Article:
Following our ticket coup (box seats!) we went home for a nap (ROCK AND ROLL!), and spent quite a lot of time choosing birthday outfits before heading out to Grimaldi’s pizzeria in Brooklyn. A New York institution, Grimaldi’s does big pizza at low prices. You get a base for $14, and then add your desired toppings for $2 each. As a menu, it can’t be beaten for expediency – they don’t do salad, or even pasta, just pizza for mains, an antipasto starter and home-made cannoli for dessert. Brilliant.



Grimaldi’s is also perfectly placed for a wander around Brooklyn Bridge Park, which affords a stunning view of the skyline of downtown Manhattan, and, very small in the distance, the Statue of Liberty. It would be a great place for a picnic, as there was loads of seating, tables and barbecues, plus courts for some kind of sporting endeavour (although not much grass or open space).

Next, Amy and I treated ourselves to shopping at criminally cheap Forever 21 at Times Square and each bought ourselves a birthday dress. Then, we went for a cocktail at a small hotel bar, so we tried to get birthday special treatment. The awkward conversation went something like this:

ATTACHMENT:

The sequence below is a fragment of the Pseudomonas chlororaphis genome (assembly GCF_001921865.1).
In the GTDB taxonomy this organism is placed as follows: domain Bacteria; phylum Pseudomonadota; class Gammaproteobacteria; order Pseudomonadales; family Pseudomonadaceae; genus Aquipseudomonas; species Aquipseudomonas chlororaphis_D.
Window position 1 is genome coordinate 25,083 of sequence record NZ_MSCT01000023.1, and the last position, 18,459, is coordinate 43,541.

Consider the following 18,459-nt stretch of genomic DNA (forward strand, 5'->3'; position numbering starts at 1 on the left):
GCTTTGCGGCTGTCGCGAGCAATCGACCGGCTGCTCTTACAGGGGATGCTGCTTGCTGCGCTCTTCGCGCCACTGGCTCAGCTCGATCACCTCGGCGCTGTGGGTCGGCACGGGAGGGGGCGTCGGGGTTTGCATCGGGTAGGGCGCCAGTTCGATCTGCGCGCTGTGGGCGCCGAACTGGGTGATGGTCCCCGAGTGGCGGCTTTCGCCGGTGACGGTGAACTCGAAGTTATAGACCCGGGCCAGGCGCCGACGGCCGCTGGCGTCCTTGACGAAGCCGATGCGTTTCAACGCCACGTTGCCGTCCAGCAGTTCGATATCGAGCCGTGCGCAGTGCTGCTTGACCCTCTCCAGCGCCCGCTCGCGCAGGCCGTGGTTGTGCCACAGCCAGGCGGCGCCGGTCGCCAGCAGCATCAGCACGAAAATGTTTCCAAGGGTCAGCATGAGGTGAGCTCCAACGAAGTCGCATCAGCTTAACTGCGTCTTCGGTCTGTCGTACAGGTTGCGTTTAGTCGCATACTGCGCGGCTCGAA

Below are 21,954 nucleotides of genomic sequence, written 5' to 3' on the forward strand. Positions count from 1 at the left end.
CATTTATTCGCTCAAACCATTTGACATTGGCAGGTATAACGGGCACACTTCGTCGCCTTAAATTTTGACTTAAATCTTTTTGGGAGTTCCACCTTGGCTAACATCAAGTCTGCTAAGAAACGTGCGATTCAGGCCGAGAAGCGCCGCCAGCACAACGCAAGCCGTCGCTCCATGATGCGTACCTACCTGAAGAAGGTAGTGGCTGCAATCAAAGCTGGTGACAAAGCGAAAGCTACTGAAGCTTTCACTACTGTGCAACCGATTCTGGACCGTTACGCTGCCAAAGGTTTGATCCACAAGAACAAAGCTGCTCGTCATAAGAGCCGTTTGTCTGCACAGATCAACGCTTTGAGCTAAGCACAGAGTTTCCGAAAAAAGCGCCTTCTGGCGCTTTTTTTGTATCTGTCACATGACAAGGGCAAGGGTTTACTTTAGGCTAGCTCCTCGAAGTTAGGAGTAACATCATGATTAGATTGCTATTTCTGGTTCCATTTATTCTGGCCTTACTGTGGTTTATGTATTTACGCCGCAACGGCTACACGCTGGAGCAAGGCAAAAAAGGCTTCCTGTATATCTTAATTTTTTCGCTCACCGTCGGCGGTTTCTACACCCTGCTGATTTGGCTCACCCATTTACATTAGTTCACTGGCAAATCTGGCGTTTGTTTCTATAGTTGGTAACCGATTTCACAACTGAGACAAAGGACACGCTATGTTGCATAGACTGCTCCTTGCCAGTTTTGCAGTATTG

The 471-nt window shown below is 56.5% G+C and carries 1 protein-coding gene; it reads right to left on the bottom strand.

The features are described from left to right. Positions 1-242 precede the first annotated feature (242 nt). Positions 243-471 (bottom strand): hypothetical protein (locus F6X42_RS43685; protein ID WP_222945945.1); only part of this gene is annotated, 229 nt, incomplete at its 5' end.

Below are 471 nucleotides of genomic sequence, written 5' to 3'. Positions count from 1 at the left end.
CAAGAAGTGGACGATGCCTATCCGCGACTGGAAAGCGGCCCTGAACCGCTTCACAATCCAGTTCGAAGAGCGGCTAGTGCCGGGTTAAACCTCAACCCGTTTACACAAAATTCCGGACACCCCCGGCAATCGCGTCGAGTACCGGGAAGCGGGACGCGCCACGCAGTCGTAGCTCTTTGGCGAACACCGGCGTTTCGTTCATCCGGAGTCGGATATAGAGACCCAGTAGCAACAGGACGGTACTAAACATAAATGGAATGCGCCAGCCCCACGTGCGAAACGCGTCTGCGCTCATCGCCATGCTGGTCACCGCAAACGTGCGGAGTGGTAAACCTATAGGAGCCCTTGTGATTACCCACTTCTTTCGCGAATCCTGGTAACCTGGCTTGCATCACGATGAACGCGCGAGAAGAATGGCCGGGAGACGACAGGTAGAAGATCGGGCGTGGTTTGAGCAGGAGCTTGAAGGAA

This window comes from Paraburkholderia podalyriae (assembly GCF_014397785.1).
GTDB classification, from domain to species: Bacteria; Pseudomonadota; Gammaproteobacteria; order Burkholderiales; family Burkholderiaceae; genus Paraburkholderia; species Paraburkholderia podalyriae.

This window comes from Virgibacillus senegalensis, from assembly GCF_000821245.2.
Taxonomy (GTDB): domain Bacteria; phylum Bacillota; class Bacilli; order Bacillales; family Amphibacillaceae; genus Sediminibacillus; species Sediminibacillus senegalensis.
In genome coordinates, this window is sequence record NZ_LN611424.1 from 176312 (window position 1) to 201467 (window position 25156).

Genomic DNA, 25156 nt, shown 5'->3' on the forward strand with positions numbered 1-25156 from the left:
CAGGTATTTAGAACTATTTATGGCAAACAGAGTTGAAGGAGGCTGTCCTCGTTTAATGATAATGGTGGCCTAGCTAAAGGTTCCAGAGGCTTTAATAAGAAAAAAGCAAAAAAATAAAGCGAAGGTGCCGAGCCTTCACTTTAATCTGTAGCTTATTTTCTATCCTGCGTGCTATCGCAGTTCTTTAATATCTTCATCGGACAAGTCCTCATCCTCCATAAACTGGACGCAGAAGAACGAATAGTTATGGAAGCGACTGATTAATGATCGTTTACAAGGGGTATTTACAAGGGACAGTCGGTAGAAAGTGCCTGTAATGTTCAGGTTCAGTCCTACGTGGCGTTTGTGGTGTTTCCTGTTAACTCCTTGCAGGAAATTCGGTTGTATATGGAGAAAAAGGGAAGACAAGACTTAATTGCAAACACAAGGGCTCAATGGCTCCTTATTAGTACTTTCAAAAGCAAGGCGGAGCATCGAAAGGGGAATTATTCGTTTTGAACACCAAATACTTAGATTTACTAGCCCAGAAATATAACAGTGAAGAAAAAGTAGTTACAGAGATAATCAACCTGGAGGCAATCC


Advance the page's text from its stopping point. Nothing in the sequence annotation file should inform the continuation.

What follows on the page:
Us: Is there anything very special on the menu?

Waiter: All the cocktails are special.

Us: But, you see, it’s our birthday, so we’re looking for something special.

Waiter: Special event doesn’t make the cocktails any better. All the cocktails are special.

Us: Right, okay, it’s just that it’s our birthday so want a special drink.

Waiter: All the cocktails are special.

We were not subtle, and it was pretty awkward. But he eventually cottoned on and brought out some mini hamburgers. Unfortunately, we didn’t quite calculate the tip in line with the waiter’s expectations so he followed us out and asked if there had been a mistake. We all felt guilty and went and gave him extra. Lesson: if you’ve been a bit demanding, always tip generously. I will do another post on tipping soon because it’s a fascinating and strange and highly annoying world.

And to top off the day: Pippin.

Pippin is a much under-appreciated and very beautiful early work of the great composer/lyricist Stephen Schwartz (Wicked, Pocohontas, Godspell, The Prince of Egypt, The Hunchback of Notre Dame). It’s about Pippin, the son mediaeval king Charlemagne on a classic “hero’s journey”, feeling he is destined for greatness and trying to find it in all the wrong places.